A few days ago, I wrote an update just after Starfish Assignment Vice President of Homeless Services, Jim Stewart, went on his ride along last Saturday with Ofc Pete Casuccio. You may recognize Ofc Casuccio's name because he's been on the news a lot the last week, talking about the lecture he gave to a child who was brandishing a BB gun on the streets of Columbus. That happened on Jim's ride along that day. In fact, if you watch the official video released by Columbus Police, you can see him on the right hand side of the video.
Jim called me after he completed his ride along that evening. I was looking forward to hearing about his experience with Ofc Casuccio, who was one of the first supporters of Starfish Assignment Columbus. Jim raved about Pete and talked at length about what good judgement he has, how much he loves his job, and how good he is at handling situations. Jim told me some stories about the calls that they went to that night, but when he told me about the BB gun incident, my blood ran cold. This is what I wrote on the Starfish Assignment blog that evening: "Ofc Casuccio responded to a report of a person with a gun. It turned out to be a boy of 11 or 12 with a very realistic looking BB gun. Jim said it was very intense, and for a few moments he wasn't sure if it was going to end well. Somehow, Ofc Casuccio was able to determine that the gun was not a threat and he lowered his own weapon without firing. The boy was delivered home to his parents, who were no doubt horrified."
The next day, I woke up with the incident still on my mind. I decide to tweet about it on the Starfish Assignment account, where I wrote, "Stories that don't make the news: Last night, Columbus Division of Police Ofc Casuccio faced a life or death choice. Thanks to his incredible, split second discernment, a child with a BB gun was returned safely home instead of the unthinkable alternative."
I was railing against the fact that Ofc Casuccio, who is such a huge proponent of charity, compassion, and responsibility, would have ended up all over the news if things had gone another way. However, when he and countless other officers make decisions that preserve or even save lives, their stories are untold. The "Stories that don't make the news" aspect made me angry.
As it turned out, I've never been so wrong in my life.
Columbus Police retweeted us and pulled the body camera footage, posting it to their Facebook page in the afternoon. Pete was interviewed by two local news stations that evening. He is very well spoken, informed, and passionate about his job, about Columbus, and about making a difference. I cried when I saw his interviews, because it usually never happens like this. Police officers are never given this kind of platform, and it was wonderful to see it happen to someone who so well represents the overwhelming majority of officers who go to work every day and try to make a difference.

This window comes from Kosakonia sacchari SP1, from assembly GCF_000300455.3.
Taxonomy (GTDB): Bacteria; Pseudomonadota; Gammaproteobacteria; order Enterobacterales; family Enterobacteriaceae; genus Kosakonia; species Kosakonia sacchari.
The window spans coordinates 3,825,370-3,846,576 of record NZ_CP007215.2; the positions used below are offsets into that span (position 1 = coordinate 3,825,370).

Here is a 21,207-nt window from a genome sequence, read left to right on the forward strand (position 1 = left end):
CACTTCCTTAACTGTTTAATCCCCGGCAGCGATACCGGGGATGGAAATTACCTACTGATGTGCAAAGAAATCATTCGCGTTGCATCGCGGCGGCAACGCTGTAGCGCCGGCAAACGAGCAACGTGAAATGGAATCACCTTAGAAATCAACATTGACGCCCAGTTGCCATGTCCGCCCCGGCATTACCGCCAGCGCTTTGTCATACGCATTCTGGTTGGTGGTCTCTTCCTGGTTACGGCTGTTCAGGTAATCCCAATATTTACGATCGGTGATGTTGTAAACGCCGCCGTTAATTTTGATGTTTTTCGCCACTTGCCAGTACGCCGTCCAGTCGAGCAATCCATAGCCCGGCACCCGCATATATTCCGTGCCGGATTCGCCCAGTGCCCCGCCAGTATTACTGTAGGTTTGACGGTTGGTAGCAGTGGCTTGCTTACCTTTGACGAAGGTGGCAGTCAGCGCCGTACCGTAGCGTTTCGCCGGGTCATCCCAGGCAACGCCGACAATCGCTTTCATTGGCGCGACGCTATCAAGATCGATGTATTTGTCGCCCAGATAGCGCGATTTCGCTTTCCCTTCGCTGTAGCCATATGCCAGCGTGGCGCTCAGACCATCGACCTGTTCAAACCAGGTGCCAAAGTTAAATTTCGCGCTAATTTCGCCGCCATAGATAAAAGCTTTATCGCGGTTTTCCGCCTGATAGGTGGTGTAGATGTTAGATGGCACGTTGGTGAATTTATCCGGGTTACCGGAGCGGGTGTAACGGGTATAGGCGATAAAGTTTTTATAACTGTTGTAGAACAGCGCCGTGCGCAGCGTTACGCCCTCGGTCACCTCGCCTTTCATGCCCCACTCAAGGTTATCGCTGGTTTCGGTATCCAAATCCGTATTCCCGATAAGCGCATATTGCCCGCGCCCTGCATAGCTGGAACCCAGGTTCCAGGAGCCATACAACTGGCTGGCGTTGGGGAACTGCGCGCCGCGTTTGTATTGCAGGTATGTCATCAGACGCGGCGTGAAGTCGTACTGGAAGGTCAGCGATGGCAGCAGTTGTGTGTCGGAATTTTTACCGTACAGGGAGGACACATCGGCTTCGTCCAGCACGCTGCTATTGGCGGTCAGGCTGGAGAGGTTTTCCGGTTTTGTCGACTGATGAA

Ofc Casuccio went on interviews with CBS, CNN, Fox News, and even an Australian news outlet, continuously saying that he was just doing his job and that other officers do the same thing every day. This truly is the side of policing that people usually don't know about. This week alone, two other officers told me about instances when they'd had the exact same thing happen to them.
Throughout the week, I updated Jim and sent him links to the interviews so he could see them (and sometimes see himself on the corner of that screen). Our charity was even mentioned in the New York Times: "Denise Alex-Bouzounis, a spokeswoman for the Columbus police, said on Wednesday that the body-camera video came to the department’s attention after it was highlighted by The Starfish Assignment, a community organization."
Jim is not a bit surprised that things went the way they did. He has maintained since July that everything associated with his journey out of homelessness and into being a vice-president of a rapidly growing charity has been "providential." Whenever I tell him we're lucky, he'll tell me, "You say lucky, but you know I have another word for it."